"Ricky Stenhouse Jr. has more than proved his abilities on the race track,” said Roush of the 24-year-old driver. "We feel that he is not only a key piece of our team's future, but a key piece of the future of the sport. Roush Fenway is an organisation with a wonderful past and present, as well as an extremely promising future, and I can't think of a better candidate than Ricky to usher in the next era of success for the team."

As well as Stenhouse, Roush's development stable also includes Trevor Bayne who shot to fame after winning the 2011 Daytona 500 while being loaned out to the Wood Brothers team for a limited Cup season. Despite that success, Bayne still has been unable to get sufficient sponsorship to put together a full-time run in either championship in 2012.




Related Pictures

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Matt Kenseth raises the Harley J. Earl Trophy for the second time after winning the Daytona 500 at Daytona International Speedway. [Picture Credit: Jared C. Tilton/Getty Images for NASCAR]
Matt Kenseth, driver of the #17 Best Buy Ford, talks with crew chief Jimmy Fennig in the garage during practice for the NASCAR Budweiser Shootout at Daytona International Speedway. (Photo by Jamie Squire/Getty Images)
Roush Fenway team mates Greg Biffle and Matt Kenseth talk in the garage ahead of the All-Star race at Charlotte Motor Speedway in May. (Photo Credit: Streeter Lecka/Getty Images)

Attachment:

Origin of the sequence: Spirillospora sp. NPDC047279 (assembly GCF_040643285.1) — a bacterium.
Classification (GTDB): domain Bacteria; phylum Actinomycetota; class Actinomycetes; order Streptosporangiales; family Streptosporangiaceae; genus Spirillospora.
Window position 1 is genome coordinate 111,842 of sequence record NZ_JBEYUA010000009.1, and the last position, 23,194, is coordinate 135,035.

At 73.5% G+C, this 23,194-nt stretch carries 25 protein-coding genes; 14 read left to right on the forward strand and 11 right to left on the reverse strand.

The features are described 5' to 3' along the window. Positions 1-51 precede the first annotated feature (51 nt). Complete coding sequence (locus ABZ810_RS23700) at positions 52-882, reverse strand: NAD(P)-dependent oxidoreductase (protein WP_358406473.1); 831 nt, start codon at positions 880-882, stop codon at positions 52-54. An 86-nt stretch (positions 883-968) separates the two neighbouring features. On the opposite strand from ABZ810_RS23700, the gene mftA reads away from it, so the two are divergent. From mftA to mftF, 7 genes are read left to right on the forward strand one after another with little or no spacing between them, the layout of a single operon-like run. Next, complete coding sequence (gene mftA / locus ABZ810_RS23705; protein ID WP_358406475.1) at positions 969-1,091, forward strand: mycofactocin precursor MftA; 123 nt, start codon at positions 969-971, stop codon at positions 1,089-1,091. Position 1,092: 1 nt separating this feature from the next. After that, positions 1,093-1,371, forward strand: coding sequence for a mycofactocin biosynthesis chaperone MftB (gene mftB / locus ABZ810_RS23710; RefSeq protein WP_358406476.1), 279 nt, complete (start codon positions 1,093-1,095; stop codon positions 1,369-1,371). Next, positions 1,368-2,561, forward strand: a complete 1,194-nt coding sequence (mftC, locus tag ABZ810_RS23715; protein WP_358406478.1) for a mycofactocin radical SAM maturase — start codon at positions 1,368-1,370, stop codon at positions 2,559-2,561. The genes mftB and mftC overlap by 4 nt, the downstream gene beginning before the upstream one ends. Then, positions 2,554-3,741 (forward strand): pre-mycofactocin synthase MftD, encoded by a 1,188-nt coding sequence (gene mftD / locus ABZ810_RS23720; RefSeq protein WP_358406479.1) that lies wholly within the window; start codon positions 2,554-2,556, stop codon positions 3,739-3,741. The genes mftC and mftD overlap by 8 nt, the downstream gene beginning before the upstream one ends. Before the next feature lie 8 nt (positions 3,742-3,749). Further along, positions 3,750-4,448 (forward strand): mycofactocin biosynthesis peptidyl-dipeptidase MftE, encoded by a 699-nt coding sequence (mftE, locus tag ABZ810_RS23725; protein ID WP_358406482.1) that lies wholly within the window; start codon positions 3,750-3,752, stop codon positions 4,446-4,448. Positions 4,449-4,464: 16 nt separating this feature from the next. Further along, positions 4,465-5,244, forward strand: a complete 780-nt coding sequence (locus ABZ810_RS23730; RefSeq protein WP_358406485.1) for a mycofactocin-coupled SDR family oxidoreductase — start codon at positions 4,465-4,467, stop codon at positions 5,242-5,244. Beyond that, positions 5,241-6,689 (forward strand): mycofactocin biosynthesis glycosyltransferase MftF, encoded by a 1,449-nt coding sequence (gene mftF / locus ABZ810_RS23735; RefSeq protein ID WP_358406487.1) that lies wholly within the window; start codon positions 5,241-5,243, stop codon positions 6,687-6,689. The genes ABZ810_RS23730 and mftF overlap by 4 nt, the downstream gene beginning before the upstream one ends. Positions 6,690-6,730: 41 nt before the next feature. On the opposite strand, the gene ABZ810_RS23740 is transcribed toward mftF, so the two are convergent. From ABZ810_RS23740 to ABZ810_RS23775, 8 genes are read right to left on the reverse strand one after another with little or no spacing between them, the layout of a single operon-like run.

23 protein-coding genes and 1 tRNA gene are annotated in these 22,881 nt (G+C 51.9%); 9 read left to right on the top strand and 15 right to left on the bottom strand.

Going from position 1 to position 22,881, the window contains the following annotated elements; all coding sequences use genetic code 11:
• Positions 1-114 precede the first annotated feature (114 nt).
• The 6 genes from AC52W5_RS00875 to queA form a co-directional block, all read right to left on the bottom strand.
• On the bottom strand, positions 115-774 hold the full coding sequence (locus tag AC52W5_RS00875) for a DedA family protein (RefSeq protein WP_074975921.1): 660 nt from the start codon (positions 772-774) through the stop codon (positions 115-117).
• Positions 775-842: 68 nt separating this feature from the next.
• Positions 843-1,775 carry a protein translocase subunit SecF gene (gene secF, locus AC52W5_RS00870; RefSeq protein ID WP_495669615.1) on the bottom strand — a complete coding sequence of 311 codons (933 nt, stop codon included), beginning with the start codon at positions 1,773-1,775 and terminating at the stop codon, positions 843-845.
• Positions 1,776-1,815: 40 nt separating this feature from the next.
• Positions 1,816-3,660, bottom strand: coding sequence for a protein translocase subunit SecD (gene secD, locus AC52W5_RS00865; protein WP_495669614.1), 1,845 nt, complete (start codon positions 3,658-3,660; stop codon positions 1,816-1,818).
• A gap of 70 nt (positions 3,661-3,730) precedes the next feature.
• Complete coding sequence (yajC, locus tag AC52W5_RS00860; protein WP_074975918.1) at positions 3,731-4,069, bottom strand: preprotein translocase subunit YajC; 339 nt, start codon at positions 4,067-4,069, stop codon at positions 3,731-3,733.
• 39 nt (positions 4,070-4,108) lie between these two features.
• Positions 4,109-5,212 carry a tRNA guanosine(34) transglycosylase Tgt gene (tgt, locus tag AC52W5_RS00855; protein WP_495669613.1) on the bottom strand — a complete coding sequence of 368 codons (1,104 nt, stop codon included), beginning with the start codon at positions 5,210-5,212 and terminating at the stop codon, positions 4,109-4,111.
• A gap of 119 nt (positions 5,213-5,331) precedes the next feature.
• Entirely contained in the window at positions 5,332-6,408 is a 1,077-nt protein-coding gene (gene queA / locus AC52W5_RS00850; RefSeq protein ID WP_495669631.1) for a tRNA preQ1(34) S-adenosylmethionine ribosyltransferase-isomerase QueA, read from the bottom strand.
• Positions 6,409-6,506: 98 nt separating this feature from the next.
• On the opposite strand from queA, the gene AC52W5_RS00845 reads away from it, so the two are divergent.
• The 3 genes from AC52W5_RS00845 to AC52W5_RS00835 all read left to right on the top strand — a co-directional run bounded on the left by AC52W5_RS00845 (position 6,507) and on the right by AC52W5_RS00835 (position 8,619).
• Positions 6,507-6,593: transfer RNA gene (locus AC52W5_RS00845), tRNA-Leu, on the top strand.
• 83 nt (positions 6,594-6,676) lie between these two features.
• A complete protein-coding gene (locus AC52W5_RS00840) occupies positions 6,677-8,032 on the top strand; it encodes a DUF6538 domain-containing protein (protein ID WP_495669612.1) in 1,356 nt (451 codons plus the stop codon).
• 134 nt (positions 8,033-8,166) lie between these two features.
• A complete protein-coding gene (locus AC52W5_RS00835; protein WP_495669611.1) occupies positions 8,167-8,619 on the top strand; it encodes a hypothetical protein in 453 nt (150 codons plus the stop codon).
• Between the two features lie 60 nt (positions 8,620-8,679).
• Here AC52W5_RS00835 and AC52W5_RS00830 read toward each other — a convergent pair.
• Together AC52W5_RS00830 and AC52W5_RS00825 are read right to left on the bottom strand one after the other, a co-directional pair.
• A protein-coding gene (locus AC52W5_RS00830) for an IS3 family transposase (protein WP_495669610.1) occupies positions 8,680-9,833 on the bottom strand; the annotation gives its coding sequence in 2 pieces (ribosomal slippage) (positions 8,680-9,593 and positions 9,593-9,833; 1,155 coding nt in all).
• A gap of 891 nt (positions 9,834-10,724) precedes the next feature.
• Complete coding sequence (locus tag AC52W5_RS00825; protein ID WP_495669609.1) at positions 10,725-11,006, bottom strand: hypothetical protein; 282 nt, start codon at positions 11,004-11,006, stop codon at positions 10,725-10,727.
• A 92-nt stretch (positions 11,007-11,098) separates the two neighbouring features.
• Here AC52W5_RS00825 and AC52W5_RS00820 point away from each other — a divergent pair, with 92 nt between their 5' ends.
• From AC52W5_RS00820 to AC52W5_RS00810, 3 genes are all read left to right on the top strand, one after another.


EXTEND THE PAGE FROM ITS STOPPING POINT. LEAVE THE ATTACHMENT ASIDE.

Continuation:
Matt Kenseth at Texas during Thursday practice. (Photo Credit: Chris Graythen/Getty Images for NASCAR)
Matt Crafton, driver of the #88 Ideal Door/Menards Toyota, leads a pack of trucks during the NASCAR Camping World Truck Series Chevrolet Silverado 250 at Canadian Tire Motorsport Park on August 30, 2015 in Bowmanville, Ontario, Canada (Photo Credit: Jeff Zelevansky/NASCAR via Getty Images)
Kyle Busch, driver of the #54 Monster Energy Toyota, celebrates in Victory Lane after winning the NASCAR XFINITY Series Food City 300 at Bristol Motor Speedway on August 21, 2015 in Bristol, Tennessee.  (Photo Credit: Photo by Matt Sullivan/NASCAR via Getty Images)
Kyle Busch, driver of the #54 Monster Energy Toyota, celebrates in Victory Lane after winning the NASCAR XFINITY Series Food City 300 at Bristol Motor Speedway on August 21, 2015 in Bristol, Tennessee.  (Photo Credit: Photo by Matt Sullivan/NASCAR via Getty Images)
Ryan Blaney, driver of the #29 Cooper Standard Ford, leads Matt Crafton, driver of the #88 Great Lakes Flooring/Menards Toyota, during the NASCAR Camping World Truck Series UNOH 200 at Bristol Motor Speedway on August 19, 2015 in Bristol, Tennessee.  (Photo Credit: Photo by Brian Lawdermilk/NASCAR via Getty Images)